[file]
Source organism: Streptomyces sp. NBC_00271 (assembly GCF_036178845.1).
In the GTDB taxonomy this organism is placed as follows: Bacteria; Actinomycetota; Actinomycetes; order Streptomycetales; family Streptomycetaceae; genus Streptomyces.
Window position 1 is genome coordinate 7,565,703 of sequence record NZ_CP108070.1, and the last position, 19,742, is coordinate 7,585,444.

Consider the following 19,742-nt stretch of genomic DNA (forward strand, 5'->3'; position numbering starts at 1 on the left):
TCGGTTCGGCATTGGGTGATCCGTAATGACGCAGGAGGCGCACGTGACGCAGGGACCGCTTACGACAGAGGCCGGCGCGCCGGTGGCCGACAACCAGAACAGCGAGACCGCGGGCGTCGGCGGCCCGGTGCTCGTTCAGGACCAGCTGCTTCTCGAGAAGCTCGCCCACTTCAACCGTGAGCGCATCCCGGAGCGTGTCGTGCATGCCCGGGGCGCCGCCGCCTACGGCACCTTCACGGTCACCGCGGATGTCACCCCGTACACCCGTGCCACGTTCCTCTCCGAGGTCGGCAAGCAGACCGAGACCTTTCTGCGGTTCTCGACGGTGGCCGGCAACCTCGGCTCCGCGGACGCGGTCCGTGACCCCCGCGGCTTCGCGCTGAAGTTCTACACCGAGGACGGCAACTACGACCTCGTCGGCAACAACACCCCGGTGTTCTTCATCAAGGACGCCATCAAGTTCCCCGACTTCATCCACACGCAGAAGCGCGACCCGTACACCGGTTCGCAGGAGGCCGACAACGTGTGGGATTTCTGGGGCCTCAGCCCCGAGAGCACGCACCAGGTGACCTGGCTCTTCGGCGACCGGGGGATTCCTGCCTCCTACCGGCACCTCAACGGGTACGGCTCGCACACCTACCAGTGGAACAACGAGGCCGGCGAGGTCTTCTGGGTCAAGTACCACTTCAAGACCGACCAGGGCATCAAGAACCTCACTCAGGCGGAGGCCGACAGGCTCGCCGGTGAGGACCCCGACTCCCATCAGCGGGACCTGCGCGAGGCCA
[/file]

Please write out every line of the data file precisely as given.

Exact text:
Source organism: Streptomyces sp. NBC_00271 (assembly GCF_036178845.1).
In the GTDB taxonomy this organism is placed as follows: Bacteria; Actinomycetota; Actinomycetes; order Streptomycetales; family Streptomycetaceae; genus Streptomyces.
Window position 1 is genome coordinate 7,565,703 of sequence record NZ_CP108070.1, and the last position, 19,742, is coordinate 7,585,444.

Consider the following 19,742-nt stretch of genomic DNA (forward strand, 5'->3'; position numbering starts at 1 on the left):
TCGGTTCGGCATTGGGTGATCCGTAATGACGCAGGAGGCGCACGTGACGCAGGGACCGCTTACGACAGAGGCCGGCGCGCCGGTGGCCGACAACCAGAACAGCGAGACCGCGGGCGTCGGCGGCCCGGTGCTCGTTCAGGACCAGCTGCTTCTCGAGAAGCTCGCCCACTTCAACCGTGAGCGCATCCCGGAGCGTGTCGTGCATGCCCGGGGCGCCGCCGCCTACGGCACCTTCACGGTCACCGCGGATGTCACCCCGTACACCCGTGCCACGTTCCTCTCCGAGGTCGGCAAGCAGACCGAGACCTTTCTGCGGTTCTCGACGGTGGCCGGCAACCTCGGCTCCGCGGACGCGGTCCGTGACCCCCGCGGCTTCGCGCTGAAGTTCTACACCGAGGACGGCAACTACGACCTCGTCGGCAACAACACCCCGGTGTTCTTCATCAAGGACGCCATCAAGTTCCCCGACTTCATCCACACGCAGAAGCGCGACCCGTACACCGGTTCGCAGGAGGCCGACAACGTGTGGGATTTCTGGGGCCTCAGCCCCGAGAGCACGCACCAGGTGACCTGGCTCTTCGGCGACCGGGGGATTCCTGCCTCCTACCGGCACCTCAACGGGTACGGCTCGCACACCTACCAGTGGAACAACGAGGCCGGCGAGGTCTTCTGGGTCAAGTACCACTTCAAGACCGACCAGGGCATCAAGAACCTCACTCAGGCGGAGGCCGACAGGCTCGCCGGTGAGGACCCCGACTCCCATCAGCGGGACCTGCGCGAGGCCA